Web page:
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risk my men's skin as well as my own. bound the thief, and threw him like a log You will not, therefore, be surprised, if the at the foot of a tree. affair fails through any fault of yours, that “A mere measure of precaution, mon my. first ball will be for you."
garçon," whispered Vasseur; "it is for As long as they kept the road to Meri- your interest. If this coup does not turn ville, the track that led to the great forest, out well, your comrades will never suspect the hussars and gendarmes were able to the man they find here tied round like a ride two and two, in spite of the dim star- sausage.” light; but Vasseur allowed no“éclaireurs," Two winding paths led down to the for fear of giving a premature alarm. As abyss. At the opposite side of the gorge to his own troop being surprised he felt no were thick trees, and not the shadow even fear. Arrived at the thicker part of the of a rabbit run. forest, each horseman dismounted, and with “A regular mouse-trap," whispered Vas. left hand on his pistol, and musketoon slung seur to the brigadier. “ The fools have on his back, led his horse through the un- forgotten to guard the heights, but for that derwood the best r y he could. After they could have carbonadoed us. Take about a hundred yaras the path began to half the men and wheel to the right. I'll grow rocky, and to ascend, with trees and move on the left, and then fall together on thickets here and there, and precipices these rascals. No fire-arms. The sabre opening on either side. Vasseur went first, only. Leave up here six steady men, with holding Le Borgne de Jouy with an iron muskets ready for the fugitives.” grip under the left arm. After a quarter of He then sent on his hussars; when he an hour of this dangerous climb, Le Borgne judged they had reached the required de Jouy pointed out a path, and said, in a point, he dashed on at a gallop, followed low voice :
by his gendarmes. In a moment they “Regardez ! there is the Devil's Leap." were on them.
Le Bean François, recogThe road that showed by the pale star- nisable at once by his great height, was light was narrow, steep, and suspended first on his feet, pistol in either hand. The between two yawning precipices. The ready finger was on the triggers, when he stumble of a horse, a cry of pain, a whistle heard the gallop of the hussars. Seeing at of treason, and all would perish. Two or once that they were surrounded, he threw three determined men well posted there away his arms, crying, “I surrender.” Le could have kept all the hosts of Charle- Gros Normand had already covered a gen. magne at bay. Vasseur, at a glance, com- darme, when Le Beau François cried, " Pa prehended the situation. He returned to de betises !” and kicked him and the musket the brigadier of hussars, who followed his into the fire. In a moment the gendarmes steps, and said:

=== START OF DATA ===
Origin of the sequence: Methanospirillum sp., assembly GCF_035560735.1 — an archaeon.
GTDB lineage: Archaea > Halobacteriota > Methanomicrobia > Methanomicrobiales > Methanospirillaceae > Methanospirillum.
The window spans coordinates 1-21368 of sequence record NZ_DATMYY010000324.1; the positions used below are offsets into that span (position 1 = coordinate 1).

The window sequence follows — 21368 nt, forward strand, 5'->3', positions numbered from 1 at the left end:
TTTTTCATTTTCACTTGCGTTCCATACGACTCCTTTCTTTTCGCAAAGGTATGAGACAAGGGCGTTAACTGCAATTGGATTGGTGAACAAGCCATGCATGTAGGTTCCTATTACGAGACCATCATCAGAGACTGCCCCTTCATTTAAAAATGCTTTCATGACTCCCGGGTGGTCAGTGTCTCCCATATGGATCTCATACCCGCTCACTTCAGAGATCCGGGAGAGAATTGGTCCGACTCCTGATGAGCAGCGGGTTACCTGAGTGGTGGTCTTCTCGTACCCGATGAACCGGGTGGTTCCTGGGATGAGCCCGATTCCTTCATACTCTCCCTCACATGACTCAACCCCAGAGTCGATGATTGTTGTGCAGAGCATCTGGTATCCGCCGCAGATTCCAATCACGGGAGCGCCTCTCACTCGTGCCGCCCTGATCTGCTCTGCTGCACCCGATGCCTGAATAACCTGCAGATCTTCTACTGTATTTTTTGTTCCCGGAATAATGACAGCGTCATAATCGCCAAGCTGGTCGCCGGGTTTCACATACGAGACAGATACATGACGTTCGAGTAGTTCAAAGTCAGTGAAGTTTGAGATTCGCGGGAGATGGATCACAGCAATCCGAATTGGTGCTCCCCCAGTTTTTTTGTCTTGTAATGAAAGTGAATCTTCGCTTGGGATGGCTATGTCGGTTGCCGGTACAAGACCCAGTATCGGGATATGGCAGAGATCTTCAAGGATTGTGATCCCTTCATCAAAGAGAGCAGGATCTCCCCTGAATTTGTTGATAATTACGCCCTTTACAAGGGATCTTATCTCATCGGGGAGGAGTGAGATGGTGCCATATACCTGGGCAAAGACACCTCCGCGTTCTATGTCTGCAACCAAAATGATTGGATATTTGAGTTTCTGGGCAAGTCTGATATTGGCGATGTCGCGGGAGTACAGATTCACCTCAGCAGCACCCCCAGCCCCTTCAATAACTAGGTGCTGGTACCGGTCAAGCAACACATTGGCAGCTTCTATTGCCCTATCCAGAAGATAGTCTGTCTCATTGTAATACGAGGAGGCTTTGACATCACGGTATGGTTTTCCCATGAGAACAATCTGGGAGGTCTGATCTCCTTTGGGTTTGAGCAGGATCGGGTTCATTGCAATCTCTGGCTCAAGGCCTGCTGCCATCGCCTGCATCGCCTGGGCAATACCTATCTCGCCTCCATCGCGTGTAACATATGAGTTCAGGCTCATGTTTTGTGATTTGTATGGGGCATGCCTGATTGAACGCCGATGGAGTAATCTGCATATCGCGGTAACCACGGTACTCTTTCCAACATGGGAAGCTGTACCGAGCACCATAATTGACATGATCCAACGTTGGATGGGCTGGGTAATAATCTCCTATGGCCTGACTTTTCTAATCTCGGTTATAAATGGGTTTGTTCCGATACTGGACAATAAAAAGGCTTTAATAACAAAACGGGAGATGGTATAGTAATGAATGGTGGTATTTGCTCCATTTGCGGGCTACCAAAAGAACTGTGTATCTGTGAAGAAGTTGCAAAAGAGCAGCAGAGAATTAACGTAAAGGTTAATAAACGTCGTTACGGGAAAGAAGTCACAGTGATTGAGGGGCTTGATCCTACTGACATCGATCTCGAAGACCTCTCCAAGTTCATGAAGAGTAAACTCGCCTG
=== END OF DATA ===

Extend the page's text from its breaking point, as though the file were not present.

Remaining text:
and hussars had their hands on the rascals' “ One by one every man and every throats and cords round their hands. The horse follow where I tread. If the chaf- whole covey was caught at the one drag feurs attack let every man make his horse of the net. Day by day strings of sham lie down, and throw himself on the ground.” beggars, sham pedlars, deserters, and
The road luckily soon became sandy ; jugglers were hurried to the prisons of the horses' hoofs could not be heard. In Chartres. A celebrated receiver named ten minutes Le Sant du Diable was passed, Mongendre and his son were captured in and not a horse had slipped. The path a hut in the very heart of the forest of now widened into a narrow plateau, com- Orléans by six determined gendarmes, who manding a gorge that seemed fathomless. had disguised themselves as wood-cutters. A hundred feet below, a little to the left, Bit by bit, crime after crime of these asLe Borgne de Jouy pointed to a faint red sassins, who had for so many years devasglare. It was the chauffeurs' camp, and tated central France, came to the light. It Vasseur could have thrown a stone down was discovered that the chauffeurs formed into the bivouac fire. By the dim light a secret brotherhood, and that any disVasseur's eyes sparkled to see a great num- closure of their plans was usually followed ber of men stretched out with their feet by the murder of the informer. On one towards the fire.
occasion a boy-thief, Le Petit Garçon " Eh bien,” said Le Borgne de Jouy, a’Etrechy, had been beaten to death for “ have I kept my word ?”
imprudently talking of a robbery.
Le That moment Vasseur's hand closed Beau François sentenced him to death, and upon the spy's mouth, while at a pre- as he was dying, Sans Pouce trampled on arranged signal two men garotted and his head with his huge iron-shod sabots.